Increased dissolved terrestrial input to the coastal ocean during the last deglaciation.

Klinkhammer, G. P., Mix, A. C. and Haley, B. A. (2009) Increased dissolved terrestrial input to the coastal ocean during the last deglaciation. Open Access Geochemistry, Geophysics, Geosystems, 10 . Q03009. DOI 10.1029/2008GC002219.

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Here we present the first downcore results for a new paleoproxy, the Mn/Ca ratio of foraminiferal calcite, applied to sediment accumulated in the extreme Eastern Tropical North Pacific (ETNP) over the last 30,000 years. The Mn/Ca results are compared to oxygen isotopes and sea surface temperature calculated from Mg/Ca. We determined metal ratios using flow-through time-resolved analysis to minimize the effects of secondary mineralization. The foraminiferal species used for this study calcify at different depths. Core top ratios of these variant species change in proportion to the concentration of dissolved manganese in the water column at the depth of calcification. Since terrestrial input and oxidation reduction reactions control the levels of dissolved Mn in the oceans today, it therefore should be possible to use the Mn/Ca ratios of foraminifera as a proxy for these processes in the past. Mn/Ca of a mixed-layer species (G. ruber) suggest that dissolved terrestrial input to the surface waters of the ETNP during the last glacial maximum was lower than today but began to increase with initial sea level rise and reached a maximum at 15 ka B.P. before coming down to present-day levels at the end of sea level rise in the mid-Holocene (7–5 ka). Ratios of a deeper calcifying species (N. dutertrei) mimic those of G. ruber over this same time period, consistent with shoaling of the 18°C thermocline. Mn/Ca of a benthic species (U. peregrina) does not show a maximum at 15 ka, suggesting that Mn was efficiently remineralized in the water column during deglaciation. Assuming that the period from the last glacial until the mid-Holocene was a time of increased productivity, as elevated Mn might imply, the oxygen minimum zone (OMZ) was at least as well developed during deglaciation as it is today. Expansion of the OMZ may have contributed to the Mn/Ca trends we observe through time.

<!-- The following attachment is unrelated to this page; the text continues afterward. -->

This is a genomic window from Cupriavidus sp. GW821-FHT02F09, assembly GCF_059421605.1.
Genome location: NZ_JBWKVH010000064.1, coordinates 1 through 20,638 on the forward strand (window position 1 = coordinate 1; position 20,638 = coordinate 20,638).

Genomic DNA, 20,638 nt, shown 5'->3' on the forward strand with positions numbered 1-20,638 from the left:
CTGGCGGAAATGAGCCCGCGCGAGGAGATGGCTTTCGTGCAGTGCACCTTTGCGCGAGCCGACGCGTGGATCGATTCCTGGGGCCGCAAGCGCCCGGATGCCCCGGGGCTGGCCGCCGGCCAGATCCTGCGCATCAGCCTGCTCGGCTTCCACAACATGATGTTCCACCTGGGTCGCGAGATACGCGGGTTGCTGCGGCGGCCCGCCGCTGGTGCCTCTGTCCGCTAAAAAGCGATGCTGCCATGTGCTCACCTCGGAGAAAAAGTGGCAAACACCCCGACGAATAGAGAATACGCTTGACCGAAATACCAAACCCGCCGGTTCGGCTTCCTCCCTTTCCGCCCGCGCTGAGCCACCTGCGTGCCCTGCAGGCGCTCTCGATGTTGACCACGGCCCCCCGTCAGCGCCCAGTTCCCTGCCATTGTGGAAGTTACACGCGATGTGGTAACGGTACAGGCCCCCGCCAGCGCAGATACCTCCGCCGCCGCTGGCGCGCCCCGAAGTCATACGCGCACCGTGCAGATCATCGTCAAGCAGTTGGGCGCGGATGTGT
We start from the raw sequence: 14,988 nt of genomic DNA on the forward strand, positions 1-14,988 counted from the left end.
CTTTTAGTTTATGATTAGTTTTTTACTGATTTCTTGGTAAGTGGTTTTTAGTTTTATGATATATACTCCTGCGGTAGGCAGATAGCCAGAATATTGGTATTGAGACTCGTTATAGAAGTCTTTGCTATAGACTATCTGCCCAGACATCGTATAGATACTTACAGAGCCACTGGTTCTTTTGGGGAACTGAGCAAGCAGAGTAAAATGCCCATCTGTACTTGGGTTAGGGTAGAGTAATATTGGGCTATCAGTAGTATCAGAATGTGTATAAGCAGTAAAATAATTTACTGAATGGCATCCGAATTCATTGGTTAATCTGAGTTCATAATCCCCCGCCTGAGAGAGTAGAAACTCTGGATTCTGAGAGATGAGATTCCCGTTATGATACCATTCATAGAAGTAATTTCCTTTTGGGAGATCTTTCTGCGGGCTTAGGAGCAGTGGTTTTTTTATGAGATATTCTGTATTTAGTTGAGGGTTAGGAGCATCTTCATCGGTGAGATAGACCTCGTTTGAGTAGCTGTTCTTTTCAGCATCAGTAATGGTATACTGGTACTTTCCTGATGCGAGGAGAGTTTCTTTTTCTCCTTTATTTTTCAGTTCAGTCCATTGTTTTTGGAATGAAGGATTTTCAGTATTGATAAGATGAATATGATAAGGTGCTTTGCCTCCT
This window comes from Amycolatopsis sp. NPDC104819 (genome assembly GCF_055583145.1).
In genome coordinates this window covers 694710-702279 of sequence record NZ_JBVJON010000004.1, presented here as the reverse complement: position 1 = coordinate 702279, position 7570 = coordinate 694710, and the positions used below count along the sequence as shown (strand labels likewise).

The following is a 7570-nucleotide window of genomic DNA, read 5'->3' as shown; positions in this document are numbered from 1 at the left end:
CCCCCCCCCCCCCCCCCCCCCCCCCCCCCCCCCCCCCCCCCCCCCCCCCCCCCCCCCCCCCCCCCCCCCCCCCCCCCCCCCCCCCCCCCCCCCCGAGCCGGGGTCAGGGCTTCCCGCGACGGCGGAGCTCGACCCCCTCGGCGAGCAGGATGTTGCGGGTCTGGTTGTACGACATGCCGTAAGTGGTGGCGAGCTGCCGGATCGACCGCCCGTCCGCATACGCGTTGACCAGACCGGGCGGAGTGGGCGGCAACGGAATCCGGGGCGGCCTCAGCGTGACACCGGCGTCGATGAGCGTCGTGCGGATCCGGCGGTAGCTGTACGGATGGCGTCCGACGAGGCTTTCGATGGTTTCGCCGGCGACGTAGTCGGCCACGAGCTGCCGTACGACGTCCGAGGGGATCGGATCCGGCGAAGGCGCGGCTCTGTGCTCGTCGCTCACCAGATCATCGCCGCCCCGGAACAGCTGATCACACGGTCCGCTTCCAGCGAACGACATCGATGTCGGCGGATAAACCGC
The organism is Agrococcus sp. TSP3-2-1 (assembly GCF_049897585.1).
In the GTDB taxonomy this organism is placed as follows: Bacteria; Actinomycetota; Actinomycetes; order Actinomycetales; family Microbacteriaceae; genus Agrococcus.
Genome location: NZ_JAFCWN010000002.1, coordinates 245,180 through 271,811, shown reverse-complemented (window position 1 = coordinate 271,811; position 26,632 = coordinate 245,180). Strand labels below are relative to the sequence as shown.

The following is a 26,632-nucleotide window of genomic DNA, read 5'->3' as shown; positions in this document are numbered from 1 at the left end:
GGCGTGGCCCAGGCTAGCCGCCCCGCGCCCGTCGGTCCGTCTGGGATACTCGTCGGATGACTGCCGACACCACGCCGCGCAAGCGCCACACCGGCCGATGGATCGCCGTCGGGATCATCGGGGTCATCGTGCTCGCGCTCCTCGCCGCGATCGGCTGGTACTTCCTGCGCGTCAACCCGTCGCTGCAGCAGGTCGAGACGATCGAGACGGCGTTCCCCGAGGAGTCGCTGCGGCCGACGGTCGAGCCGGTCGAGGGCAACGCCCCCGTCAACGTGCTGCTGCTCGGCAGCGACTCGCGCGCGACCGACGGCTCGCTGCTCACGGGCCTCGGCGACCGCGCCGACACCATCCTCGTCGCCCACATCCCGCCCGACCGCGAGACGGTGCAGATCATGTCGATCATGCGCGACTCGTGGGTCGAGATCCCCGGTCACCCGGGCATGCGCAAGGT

Document Type: Article
Keywords: manganese; paleoproxy
Research affiliation: OceanRep > GEOMAR > FB1 Ocean Circulation and Climate Dynamics > FB1-P-OZ Paleo-Oceanography
Refereed: Yes
Open Access Journal?: No
DOI etc.: 10.1029/2008GC002219
ISSN: 1525-2027
Date Deposited: 28 Jul 2009 15:41
Last Modified: 14 Mar 2018 11:24

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